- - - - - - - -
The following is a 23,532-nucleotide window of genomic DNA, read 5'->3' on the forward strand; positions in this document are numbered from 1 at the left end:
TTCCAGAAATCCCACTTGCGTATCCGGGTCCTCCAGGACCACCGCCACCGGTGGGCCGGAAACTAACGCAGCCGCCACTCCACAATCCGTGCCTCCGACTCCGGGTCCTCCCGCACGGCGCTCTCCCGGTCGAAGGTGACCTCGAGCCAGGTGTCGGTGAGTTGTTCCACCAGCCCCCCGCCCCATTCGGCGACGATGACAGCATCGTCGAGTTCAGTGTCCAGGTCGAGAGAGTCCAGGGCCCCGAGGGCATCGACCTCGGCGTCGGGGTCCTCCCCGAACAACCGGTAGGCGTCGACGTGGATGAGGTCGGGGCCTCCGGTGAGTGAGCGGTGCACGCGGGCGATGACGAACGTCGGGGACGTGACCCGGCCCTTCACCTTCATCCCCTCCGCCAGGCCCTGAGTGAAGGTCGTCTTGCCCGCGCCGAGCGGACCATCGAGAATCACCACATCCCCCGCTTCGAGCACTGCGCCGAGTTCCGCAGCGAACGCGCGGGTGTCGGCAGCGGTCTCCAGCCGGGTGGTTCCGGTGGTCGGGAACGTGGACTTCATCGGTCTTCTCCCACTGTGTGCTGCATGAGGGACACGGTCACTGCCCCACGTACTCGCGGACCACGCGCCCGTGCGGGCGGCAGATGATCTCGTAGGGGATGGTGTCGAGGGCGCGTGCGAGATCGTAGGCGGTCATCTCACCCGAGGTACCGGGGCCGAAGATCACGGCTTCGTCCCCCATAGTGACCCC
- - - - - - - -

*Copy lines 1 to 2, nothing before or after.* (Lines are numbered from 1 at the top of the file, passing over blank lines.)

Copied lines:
The following is a 23,532-nucleotide window of genomic DNA, read 5'->3' on the forward strand; positions in this document are numbered from 1 at the left end:
TTCCAGAAATCCCACTTGCGTATCCGGGTCCTCCAGGACCACCGCCACCGGTGGGCCGGAAACTAACGCAGCCGCCACTCCACAATCCGTGCCTCCGACTCCGGGTCCTCCCGCACGGCGCTCTCCCGGTCGAAGGTGACCTCGAGCCAGGTGTCGGTGAGTTGTTCCACCAGCCCCCCGCCCCATTCGGCGACGATGACAGCATCGTCGAGTTCAGTGTCCAGGTCGAGAGAGTCCAGGGCCCCGAGGGCATCGACCTCGGCGTCGGGGTCCTCCCCGAACAACCGGTAGGCGTCGACGTGGATGAGGTCGGGGCCTCCGGTGAGTGAGCGGTGCACGCGGGCGATGACGAACGTCGGGGACGTGACCCGGCCCTTCACCTTCATCCCCTCCGCCAGGCCCTGAGTGAAGGTCGTCTTGCCCGCGCCGAGCGGACCATCGAGAATCACCACATCCCCCGCTTCGAGCACTGCGCCGAGTTCCGCAGCGAACGCGCGGGTGTCGGCAGCGGTCTCCAGCCGGGTGGTTCCGGTGGTCGGGAACGTGGACTTCATCGGTCTTCTCCCACTGTGTGCTGCATGAGGGACACGGTCACTGCCCCACGTACTCGCGGACCACGCGCCCGTGCGGGCGGCAGATGATCTCGTAGGGGATGGTGTCGAGGGCGCGTGCGAGATCGTAGGCGGTCATCTCACCCGAGGTACCGGGGCCGAAGATCACGGCTTCGTCCCCCATAGTGACCCC